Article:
Corbin Burnes, Brewers (): Burnes’ odds got a bit longer over the last several weeks, but it’s simply a combination of deGrom’s continued success and the fact Burnes has proven to be human after all. After nearly perfect form through his first four starts, the right-hander was surprisingly hit around by the Marlins on April 26 and then went on the COVID-19 injured list shortly thereafter. Latest reports have him ramping back up to return sometime around May 15, when he’ll look to improve on his absurd 49:0 K:BB.
Trevor Bauer, Dodgers (): Bauer certainly isn’t disappointing in his first year in Dodger Blue, and he’d have a much smaller number next to his name were deGrom and Burnes not having the type of seasons they’re enjoying. Bauer has quality starts in six of his last seven trips to the mound and has allowed more than two earned runs only once, his first start of the season at Coors. The 2.50 ERA, 0.81 WHIP and 34.7 percent strikeout rate are all Cy Young-worthy numbers in most years, so it will be interesting to see how the coming weeks unfold for this top trio of arms.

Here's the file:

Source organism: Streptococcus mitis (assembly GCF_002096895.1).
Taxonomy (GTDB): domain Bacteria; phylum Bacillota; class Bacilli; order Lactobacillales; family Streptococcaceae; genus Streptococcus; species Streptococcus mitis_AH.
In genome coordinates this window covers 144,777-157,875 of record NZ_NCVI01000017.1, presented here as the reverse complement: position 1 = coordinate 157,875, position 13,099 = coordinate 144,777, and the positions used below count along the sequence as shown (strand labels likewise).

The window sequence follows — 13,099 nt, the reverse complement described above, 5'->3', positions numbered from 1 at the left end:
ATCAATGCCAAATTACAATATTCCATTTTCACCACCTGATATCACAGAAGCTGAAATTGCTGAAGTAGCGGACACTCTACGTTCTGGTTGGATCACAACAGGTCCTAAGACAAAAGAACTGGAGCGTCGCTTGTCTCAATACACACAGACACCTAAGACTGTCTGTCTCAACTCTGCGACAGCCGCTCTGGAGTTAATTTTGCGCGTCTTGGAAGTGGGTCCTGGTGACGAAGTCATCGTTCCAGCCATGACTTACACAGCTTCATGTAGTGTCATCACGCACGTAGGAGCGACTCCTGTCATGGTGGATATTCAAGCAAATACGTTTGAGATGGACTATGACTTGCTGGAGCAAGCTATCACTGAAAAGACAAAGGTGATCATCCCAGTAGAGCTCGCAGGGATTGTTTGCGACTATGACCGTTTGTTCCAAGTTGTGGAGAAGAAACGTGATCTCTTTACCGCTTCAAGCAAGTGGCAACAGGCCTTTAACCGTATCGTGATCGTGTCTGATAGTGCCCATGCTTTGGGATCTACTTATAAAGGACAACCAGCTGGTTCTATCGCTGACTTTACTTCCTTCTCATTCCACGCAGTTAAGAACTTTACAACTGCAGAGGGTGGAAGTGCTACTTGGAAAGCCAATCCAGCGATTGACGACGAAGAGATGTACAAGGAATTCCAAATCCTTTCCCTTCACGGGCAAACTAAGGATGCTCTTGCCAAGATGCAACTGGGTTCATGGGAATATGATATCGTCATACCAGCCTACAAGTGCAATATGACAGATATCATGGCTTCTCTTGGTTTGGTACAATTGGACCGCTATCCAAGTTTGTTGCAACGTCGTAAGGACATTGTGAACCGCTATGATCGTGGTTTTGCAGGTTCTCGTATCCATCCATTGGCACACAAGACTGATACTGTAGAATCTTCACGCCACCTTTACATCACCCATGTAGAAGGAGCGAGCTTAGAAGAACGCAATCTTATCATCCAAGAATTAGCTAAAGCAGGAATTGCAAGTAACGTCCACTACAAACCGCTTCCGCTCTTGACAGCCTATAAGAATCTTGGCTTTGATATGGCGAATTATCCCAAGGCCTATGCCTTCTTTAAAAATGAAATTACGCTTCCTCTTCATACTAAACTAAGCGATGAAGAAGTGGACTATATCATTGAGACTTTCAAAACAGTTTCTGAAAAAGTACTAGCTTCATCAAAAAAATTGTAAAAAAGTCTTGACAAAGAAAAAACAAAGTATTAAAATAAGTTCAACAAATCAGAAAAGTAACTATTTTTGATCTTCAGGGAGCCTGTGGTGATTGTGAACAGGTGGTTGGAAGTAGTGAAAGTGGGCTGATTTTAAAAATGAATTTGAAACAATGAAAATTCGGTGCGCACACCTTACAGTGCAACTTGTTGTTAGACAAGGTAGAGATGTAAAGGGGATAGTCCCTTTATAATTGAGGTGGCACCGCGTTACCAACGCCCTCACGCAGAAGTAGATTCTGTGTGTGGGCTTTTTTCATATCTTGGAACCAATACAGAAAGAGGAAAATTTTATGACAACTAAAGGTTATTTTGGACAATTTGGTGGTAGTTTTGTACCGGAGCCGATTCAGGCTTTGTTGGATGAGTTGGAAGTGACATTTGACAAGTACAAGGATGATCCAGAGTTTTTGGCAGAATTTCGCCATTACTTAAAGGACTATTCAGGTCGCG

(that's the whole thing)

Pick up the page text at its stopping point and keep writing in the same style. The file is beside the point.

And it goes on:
Notable Long shots
Aaron Nola, Phillies (): Nola is a bit of a forgotten man due to the dominance of the top three, but the highly reliable right-hander is doing it again with a 3 -2 mark, 3.59 ERA and 1.03 WHIP over his first eight starts. He’s been much more hittable than any of the pitchers at the top level, however, giving up five earned runs in his last start against the Braves on Sunday and yielding four earned runs in another start. Nola does have a good offense backing him up as well, but whether he can ever get some of his other numbers a shiny as the frontrunners is in doubt.
Walker Buehler, Dodgers (): Buehler is a recent riser in the ranks, as he’s recorded five quality starts in six trips to the mound and boasts a career-high 13.2 percent swinging-strike rate. Buehler has a diversified arsenal that includes up to five pitches and certainly should be lined up for plenty of run support each time he toes the rubber. However, he’s not a swing-and-miss guy on the level of a deGrom, Burns or Bauer, which could eventually serve as a detriment at season’s end in the eyes of voters.